“The more revealing clothing in our line is not a problem for our customers, because they just wear it to private celebrations, like weddings and engagements,” said Amna. “Sometimes they will wear it under their abaya, just for their selves.”

Arab designers commonly use kaftans, as the billowing light fabric is famously used in Ramadan jalabiyas. Since Qatari female designers often face the challenge of trying to stay true to their roots while also appealing to a wide audience, kaftans are a reliable motif in their designs.

The Nine Collection, founded by Qatari friends Saida Alkhulaifi and Anfal Alkandari, may seem conventional at first glance, but definitely does not shy away from integrating new and bold styles. Traditional Arabic kaftans and textiles are completely reinvented in their conservative yet fresh Ramadan looks, which is what makes this brand such a breath of fresh air.

Their business model does not include a walk-in boutique. Instead, their patrons call, email, Whatsapp, Instagram or even Kik to make an appointment or purchase. The designers of Duo and The Kayys also take to their mobile phones to sell their designs, as they are both new brands and paying rent for a boutique would severely cut into their profit.

A kaftan piece from The Nine Collection’s 2013 Ramadan line which uses traditional vibrant colors and the geometric Islamic pattern, but with a modern shape and styling (from the Nine Collection’s Instagram @nine_collection)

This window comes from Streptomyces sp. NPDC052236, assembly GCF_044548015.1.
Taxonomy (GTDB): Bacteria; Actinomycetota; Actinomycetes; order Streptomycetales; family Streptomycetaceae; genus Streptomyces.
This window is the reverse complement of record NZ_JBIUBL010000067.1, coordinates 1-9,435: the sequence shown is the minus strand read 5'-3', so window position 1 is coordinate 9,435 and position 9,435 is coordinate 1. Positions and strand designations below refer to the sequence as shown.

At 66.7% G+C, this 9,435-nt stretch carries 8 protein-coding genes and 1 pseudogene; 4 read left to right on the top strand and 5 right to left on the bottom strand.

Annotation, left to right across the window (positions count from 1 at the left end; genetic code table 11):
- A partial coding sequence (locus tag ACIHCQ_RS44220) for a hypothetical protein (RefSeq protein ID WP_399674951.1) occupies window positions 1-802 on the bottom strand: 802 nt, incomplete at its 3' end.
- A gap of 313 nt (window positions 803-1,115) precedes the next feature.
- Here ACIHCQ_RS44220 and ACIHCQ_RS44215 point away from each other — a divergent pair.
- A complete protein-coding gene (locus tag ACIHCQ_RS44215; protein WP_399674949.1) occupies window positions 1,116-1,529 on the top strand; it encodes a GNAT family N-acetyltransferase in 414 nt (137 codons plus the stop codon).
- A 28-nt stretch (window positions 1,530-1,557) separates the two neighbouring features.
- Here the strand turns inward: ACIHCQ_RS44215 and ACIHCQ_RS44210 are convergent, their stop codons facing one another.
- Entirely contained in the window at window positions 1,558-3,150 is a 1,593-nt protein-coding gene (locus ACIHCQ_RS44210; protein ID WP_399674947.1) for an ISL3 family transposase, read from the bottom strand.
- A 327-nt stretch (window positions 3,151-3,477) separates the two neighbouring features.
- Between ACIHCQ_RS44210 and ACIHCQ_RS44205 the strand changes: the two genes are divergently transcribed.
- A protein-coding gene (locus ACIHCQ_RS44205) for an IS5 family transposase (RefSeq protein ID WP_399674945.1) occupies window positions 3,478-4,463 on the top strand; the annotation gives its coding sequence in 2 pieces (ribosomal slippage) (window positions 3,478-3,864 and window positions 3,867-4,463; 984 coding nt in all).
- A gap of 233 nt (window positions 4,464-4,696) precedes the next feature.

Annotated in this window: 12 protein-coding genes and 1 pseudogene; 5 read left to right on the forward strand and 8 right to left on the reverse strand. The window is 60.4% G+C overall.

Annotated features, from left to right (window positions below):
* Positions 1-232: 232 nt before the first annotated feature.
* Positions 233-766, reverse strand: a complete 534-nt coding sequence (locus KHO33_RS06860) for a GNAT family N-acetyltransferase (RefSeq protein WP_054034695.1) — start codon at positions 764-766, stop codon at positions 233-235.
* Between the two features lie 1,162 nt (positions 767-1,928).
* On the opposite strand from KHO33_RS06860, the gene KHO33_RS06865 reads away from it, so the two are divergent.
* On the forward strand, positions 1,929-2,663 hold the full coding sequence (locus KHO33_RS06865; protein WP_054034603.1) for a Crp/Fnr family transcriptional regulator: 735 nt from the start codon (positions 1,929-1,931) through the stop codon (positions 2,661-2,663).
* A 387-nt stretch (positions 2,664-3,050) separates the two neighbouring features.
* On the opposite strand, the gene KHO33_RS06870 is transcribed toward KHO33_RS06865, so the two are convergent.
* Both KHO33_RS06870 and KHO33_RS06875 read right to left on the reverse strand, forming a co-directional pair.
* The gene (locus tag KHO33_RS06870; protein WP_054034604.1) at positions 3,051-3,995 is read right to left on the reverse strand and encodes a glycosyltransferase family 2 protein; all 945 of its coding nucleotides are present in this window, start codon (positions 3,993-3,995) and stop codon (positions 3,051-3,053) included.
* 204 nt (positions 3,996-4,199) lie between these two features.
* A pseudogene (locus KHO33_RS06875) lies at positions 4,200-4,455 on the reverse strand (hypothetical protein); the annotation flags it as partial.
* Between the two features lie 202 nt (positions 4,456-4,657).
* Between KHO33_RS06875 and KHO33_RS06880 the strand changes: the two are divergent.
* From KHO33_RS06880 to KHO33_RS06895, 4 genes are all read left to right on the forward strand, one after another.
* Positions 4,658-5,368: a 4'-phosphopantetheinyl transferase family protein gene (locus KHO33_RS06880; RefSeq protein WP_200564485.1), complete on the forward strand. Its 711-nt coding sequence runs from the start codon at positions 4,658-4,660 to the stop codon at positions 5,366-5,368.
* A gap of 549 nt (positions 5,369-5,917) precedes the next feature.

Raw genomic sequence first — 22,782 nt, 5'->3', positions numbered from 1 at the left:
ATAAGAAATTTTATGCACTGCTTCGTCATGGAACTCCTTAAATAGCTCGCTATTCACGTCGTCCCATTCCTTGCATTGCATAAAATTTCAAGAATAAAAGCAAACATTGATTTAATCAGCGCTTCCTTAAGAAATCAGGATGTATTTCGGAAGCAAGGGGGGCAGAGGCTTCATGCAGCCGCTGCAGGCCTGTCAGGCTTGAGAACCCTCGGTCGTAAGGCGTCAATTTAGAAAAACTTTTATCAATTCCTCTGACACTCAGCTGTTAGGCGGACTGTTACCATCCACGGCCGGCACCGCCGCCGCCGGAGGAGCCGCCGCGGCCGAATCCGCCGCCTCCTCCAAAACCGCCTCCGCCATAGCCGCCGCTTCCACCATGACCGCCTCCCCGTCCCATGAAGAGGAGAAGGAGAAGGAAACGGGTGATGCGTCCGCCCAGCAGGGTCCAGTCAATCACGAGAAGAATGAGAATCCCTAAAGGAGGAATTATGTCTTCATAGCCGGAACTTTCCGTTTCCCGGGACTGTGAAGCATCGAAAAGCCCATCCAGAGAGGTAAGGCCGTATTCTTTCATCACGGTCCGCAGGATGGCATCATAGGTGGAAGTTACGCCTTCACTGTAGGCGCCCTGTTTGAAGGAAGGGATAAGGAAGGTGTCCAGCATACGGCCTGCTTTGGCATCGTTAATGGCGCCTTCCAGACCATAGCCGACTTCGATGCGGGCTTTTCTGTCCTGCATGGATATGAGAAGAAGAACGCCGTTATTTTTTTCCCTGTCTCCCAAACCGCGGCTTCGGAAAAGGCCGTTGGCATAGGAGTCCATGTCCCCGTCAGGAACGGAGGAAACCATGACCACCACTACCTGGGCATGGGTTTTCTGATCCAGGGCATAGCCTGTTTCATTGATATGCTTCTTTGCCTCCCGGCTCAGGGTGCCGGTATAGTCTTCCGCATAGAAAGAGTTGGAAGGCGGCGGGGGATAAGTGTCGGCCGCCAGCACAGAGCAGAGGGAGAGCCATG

A kaftan piece from The Nine Collection’s 2013 Ramadan line which uses traditional vibrant colors and the geometric Islamic pattern, but with a modern shape and styling (from the Nine Collection’s Instagram @nine_collection)

When Saida started the brand in 2011, it was called Vintage Kaftan and featured only one Ramadan collection per year. But all this changed recently when they decided to revamp their brand by producing seasonal lines and casual wear, and changing their name to “The Nine Collection.”

“We are currently working on a t-shirt collection, which is very different from what’s typically available in the regional market,” said Anfal. “Because our vision states that we will stay true to our heritage, the t-shirts incorporate Arabic comics and calligraphy.”

A Vimto-themed tee from the 2013 Ramadan collection (from the Nine Collection’s Instagram @nine_collection)

A Vimto-themed tee from the 2013 Ramadan collection (from the Nine Collection’s Instagram @nine_collection)

Even though females make up 35 percent of the economy in Qatar, according to the Qatar International Business Women Association, these women are trying to make the most out of what they have now and are optimistic about the future.

“I definitely believe that women will become fully accepted and merged into Qatar’s economy,” said Anfal. “Women are becoming very independent and creative in this country. For example, we just produced our first original textile with our own design printed on it, and it is just the first of many.”

Bloggers and designers who have visited Qatar for boutique openings and fashion shows have often shared the same opinion as Anfal about women in the region, and leave with a changed perspective on the fashion scene.

Ascia Al-Faraj, a popular Kuwaiti-American fashion blogger and turban designer, came to Doha in November for a new branch opening called Impression Boutique. “I had a lovely time meeting the ladies of Qatar,” said Al-Faraj on her Instagram account. “They have such great souls and the skills to match.”

Ascia Al-Faraj at Impression Boutique’s second branch opening (from Ascia’s Instagram @ascia_akf)

Ascia Al-Faraj at Impression Boutique’s second branch opening (from Ascia’s Instagram @ascia_akf)

Even though many of these women are starting small, they have faith that their big dreams could one day become a reality.

“We are a new brand, but we have high hopes for ourselves and for other Qatari female designers,” said Fatma. “We can’t wait to show everyone what we have in store.”